Would be better placed in Mitte or Prenzlauerberg where Gentrification has taken place and people are happy to have it. Let the left-wing losers to themselves until they eventually fall through the rotten wooden floors of their apartments.
16:18 March 20, 2012 by derExDeutsche
Don't be too hopeful, Berlin fuer! When they fall through, they'll blame you, and you and make you pay for the new floors. The Greens will make sure of that. and Sustainably harvested Hardwoods only, please. Just don't get mad or they'll wonder; ' Where is your compassion?' and call you some names. Oh. fun!
17:39 March 20, 2012 by OkieinBerlin
yes, it's a terrible thing when people -- that is, "the loudest and most visible," defend their property from money-grubbing opportunists.
17:53 March 20, 2012 by wires
The previous three commentators haven't much of an idea about the "run-down, dirty, graffiti-ridden, but cheap urban neighborhood" that has been attracting record numbers of tourists, who enjoy the neighborhoods made attractive by the older and newer inhabitants. There are many long-year organizations already here who "talk about gentrification, modern urban renewal, or capitalist economics". Just last summer, there were a series of open discussions with the district mayor, that led to no results. The non-binding majority vote in regard to the use of the Spree River banks is being cast aside little by little by private interests and weak politicians.

The "Lab" had no intention of offering anything new, much less, serve as a forum developed from a grassroots level. I've been living in Wrangelkiez more than 20 years and know first hand that the "Lab" won't take place not because of a few "radicals", but for the fact that the organizers could find no enthusiastic support even among moderate groups.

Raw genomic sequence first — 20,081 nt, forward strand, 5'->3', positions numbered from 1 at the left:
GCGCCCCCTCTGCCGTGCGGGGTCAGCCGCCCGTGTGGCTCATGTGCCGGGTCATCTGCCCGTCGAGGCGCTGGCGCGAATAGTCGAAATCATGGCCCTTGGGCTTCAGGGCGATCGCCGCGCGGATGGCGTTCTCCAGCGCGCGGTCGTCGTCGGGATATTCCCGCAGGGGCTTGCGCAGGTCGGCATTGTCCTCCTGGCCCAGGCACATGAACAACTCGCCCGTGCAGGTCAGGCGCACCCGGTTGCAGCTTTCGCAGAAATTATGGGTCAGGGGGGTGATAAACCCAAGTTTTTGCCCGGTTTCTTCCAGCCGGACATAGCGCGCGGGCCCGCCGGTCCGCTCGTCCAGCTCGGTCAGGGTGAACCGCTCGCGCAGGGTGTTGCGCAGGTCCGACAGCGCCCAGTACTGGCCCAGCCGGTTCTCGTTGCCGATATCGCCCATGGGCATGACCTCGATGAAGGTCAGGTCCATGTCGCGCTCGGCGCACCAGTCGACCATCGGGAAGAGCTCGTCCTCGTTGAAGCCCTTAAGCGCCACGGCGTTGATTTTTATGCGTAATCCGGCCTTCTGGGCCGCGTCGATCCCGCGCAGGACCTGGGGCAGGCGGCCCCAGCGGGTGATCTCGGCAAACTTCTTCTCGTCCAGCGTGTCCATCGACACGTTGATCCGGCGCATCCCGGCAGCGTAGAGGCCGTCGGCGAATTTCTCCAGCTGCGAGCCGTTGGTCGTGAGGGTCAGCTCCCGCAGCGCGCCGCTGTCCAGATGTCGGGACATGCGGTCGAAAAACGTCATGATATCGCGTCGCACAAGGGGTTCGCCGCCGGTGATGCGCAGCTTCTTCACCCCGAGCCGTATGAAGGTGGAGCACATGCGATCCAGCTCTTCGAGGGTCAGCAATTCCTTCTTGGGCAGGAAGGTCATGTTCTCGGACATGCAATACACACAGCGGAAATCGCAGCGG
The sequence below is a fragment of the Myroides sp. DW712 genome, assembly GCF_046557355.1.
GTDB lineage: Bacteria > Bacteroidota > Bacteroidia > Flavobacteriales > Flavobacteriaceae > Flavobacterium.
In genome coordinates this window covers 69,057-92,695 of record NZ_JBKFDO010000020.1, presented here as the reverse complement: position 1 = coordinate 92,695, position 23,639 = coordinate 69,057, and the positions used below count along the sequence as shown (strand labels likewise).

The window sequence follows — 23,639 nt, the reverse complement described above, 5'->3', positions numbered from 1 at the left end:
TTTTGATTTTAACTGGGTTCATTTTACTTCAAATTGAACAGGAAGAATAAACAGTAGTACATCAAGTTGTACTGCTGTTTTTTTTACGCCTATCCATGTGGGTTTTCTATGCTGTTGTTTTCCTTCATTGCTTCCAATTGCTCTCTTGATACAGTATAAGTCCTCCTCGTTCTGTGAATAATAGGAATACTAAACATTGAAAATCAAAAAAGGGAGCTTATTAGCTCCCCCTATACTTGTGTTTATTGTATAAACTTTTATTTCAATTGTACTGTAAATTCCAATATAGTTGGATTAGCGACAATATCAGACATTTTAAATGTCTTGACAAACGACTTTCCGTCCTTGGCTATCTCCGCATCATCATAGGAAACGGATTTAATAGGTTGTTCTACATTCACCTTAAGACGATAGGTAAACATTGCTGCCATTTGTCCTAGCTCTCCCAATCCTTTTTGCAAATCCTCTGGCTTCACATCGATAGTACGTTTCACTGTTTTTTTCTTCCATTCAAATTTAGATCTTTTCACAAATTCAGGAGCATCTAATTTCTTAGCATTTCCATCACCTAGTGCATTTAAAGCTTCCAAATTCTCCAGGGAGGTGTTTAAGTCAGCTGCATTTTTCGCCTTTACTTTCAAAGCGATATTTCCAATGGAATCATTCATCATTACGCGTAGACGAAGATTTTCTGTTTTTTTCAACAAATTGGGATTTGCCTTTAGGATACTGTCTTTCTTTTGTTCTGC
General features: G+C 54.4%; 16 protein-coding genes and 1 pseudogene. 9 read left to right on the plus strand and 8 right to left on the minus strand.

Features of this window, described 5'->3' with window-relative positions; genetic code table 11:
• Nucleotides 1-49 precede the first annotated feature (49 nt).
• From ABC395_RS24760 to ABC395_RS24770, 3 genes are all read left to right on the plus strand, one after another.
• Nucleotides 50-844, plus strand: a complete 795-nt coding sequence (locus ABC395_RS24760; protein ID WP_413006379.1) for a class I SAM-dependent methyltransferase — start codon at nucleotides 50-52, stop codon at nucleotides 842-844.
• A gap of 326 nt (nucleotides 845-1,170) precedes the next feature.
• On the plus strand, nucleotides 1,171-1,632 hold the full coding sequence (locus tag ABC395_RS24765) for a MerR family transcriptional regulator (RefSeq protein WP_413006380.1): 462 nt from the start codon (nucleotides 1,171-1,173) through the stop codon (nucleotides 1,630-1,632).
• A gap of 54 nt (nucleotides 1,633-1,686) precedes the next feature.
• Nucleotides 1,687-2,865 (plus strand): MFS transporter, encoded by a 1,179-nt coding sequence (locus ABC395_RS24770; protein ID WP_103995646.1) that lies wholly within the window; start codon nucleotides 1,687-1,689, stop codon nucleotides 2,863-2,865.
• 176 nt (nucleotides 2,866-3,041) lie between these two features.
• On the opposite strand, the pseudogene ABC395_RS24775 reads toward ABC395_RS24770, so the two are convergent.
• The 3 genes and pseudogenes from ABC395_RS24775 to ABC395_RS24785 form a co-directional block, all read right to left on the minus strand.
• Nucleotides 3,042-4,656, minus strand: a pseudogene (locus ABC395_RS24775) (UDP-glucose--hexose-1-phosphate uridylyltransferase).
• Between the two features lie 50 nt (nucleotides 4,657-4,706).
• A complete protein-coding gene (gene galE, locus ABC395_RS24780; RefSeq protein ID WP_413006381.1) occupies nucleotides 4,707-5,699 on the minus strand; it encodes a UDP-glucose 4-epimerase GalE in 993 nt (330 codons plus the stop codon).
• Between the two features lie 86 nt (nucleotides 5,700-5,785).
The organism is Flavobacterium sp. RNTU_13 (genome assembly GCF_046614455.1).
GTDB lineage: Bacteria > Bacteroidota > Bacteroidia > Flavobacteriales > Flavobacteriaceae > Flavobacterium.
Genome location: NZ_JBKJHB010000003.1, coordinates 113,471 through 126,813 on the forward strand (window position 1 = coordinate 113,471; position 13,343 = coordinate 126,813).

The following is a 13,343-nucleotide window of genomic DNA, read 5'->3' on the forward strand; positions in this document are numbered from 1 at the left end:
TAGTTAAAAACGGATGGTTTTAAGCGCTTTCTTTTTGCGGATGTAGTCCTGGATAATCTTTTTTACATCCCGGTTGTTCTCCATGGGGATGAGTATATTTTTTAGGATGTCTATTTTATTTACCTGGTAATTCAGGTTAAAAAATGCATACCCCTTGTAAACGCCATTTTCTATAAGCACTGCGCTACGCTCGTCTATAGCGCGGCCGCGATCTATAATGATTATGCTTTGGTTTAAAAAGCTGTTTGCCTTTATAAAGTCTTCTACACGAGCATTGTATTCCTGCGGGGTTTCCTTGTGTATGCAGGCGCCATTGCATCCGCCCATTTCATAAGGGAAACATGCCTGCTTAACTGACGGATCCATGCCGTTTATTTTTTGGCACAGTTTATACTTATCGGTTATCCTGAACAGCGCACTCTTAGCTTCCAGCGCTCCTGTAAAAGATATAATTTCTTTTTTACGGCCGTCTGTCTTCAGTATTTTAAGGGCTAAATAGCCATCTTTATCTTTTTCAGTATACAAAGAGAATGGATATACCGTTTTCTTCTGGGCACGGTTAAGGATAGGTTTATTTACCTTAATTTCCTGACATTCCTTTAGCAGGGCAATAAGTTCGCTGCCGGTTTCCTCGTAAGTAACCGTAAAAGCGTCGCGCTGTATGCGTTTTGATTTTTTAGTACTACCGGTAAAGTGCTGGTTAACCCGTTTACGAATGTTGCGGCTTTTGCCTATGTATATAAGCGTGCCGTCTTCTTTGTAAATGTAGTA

17:59 March 20, 2012 by Berlin fuer alles
@Wires. This previous commentator has been living in Prenzlauerberg since 1996 and knows far more about the subject that you give credit for. Having lived in a run down coal-oven heated apartment and had to walk up and down a negligently dangerous staircase long before the words gentrification were even understood in Berlin, I am now very happy to live in a modernised safe building even if it does cost more. I notice far more tourists now also since things have been brightened up and renovated.
18:37 March 20, 2012 by wires
@Berlin für alles: Beyond latching on to "who's lived where longer" in my comment, the main title of the "Lab" is "Confronting Comfort", an interesting topic, anyone or group w/o corporate management oversight can deal with by him/ herself.
02:03 March 21, 2012 by derExDeutsche
'an interesting topic, anyone or group w/o corporate management oversight can deal with by him/ herself. '

but no w/o Government assistance?
07:19 March 21, 2012 by wires
Government assistance: wikipedia,for starters...